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Pointers along the way #284

How we blind ourselves
- Jacob Ninan

The Bible tells us that our heart is deceitful above all things (Je.17:9). One of the ways we deceive ourselves is by finding different ways to avoid acknowledging and dealing with our sins. Lying is one way people use to get out of admitting their faults. We Christians don't like to tell lies, and so we find more devious ways to hide our sins and escape accountability. In my opinion we Christians develop an extra expertise in this compared to unbelievers, because we are more conscious of the consequences of sin. We like to think that we are godly, or at least not conscious sinners, and so we find ways of wriggling out of having to admit to others or to ourselves that we have indeed sinned.

Let us say we crave for more money in our heart, and we are trying to make more money, get a bigger job, etc. Will we ever admit to other Christians that we love money? Oh no! Have you ever heard a Christian acknowledge that he is battling with the love of money? We will say, "This offer just came along and I thought it would be good to take it." "You know, we are told to be wise as serpents." "Doesn't it say we ought to be shrewd in the use the unrighteous mammon?" If we are planning some scheme to make more money we would start by spreading the word that we would have more money to give to the missions! Why do we justify ourselves like this? We may be trying to pacify our pricking conscience.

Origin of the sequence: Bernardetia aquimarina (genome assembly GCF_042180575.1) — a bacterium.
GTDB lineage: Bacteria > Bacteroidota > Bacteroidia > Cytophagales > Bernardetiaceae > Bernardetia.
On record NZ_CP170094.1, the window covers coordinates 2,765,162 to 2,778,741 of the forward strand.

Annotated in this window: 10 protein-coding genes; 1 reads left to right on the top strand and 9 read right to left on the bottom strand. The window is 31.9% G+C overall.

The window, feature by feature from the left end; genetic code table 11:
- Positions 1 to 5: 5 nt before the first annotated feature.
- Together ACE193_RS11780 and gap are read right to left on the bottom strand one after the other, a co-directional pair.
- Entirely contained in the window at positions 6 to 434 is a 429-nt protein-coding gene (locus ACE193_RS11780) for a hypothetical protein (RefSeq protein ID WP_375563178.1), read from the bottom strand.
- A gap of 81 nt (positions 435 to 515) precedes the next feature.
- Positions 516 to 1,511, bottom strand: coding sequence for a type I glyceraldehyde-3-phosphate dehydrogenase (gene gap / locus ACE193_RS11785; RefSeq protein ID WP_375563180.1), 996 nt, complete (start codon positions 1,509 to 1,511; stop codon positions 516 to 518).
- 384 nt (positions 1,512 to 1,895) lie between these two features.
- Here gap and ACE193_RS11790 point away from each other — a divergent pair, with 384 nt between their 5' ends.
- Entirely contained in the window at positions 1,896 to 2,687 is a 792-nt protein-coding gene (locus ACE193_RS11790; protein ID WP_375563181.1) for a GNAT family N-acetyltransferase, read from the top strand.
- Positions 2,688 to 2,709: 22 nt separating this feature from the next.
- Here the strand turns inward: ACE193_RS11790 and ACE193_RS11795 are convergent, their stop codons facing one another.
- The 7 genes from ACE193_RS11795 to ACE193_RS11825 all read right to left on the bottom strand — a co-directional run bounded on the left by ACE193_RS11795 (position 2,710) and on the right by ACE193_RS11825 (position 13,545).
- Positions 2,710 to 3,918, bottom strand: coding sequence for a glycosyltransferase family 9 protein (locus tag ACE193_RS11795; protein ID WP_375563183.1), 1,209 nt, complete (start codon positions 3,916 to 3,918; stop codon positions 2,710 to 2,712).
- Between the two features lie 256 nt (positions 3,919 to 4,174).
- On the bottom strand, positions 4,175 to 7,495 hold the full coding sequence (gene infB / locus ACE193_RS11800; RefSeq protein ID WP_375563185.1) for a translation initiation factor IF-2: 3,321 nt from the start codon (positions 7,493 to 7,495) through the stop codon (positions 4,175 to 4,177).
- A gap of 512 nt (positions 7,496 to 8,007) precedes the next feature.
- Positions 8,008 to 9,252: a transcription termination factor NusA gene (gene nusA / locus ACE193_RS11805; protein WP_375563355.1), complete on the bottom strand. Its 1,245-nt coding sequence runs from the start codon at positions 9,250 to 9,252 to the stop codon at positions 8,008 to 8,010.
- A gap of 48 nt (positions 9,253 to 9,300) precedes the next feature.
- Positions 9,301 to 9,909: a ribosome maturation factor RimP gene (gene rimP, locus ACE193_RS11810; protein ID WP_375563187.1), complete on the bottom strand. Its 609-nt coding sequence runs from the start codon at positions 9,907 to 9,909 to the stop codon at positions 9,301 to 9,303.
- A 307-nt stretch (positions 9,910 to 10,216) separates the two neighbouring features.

Suppose we are trying to impress other people with our wealth, abilities, skills, etc. Do we acknowledge that we are seeking the honour of man? Far from it! We say we need to have a good testimony for Jesus before the others, that Christians should not be considered as poor, weak people.

By telling ourselves (and others) that we have a good reason for doing what our conscience warns us against, we deceive ourselves. Granted many may not do these things deliberately or consciously. But these are the workings of a deceitful heart. Our own heart deceives us.

Jesus came to save us from our sins just as a doctor comes to treat sick people. He has not come just to forgive our sins, but also to set us free from sin. The first thing we need to do in this process of salvation is to acknowledge our sins (Je.3:13). Then comes repentance, confession and forgiveness. But the way we justify ourselves and avoid looking at our sins virtually holds us back from making any progress in this way.

On the other hand, once we acknowledge that we were born in sin, and that we need a transformation into God's nature, we need to make ourselves open to seeing more and more of our sinfulness. If we will not confess our sins to our Saviour (or the symptoms to the doctor), how will we ever get healed? When we sit before God reading and meditating on His word we can ask the Holy Spirit to show us the things that are lacking in our lives. In His light we see light (Ps.36:9). As we behold Him through His word and see ourselves, we can also seek for salvation and receive it (2Co.3:18).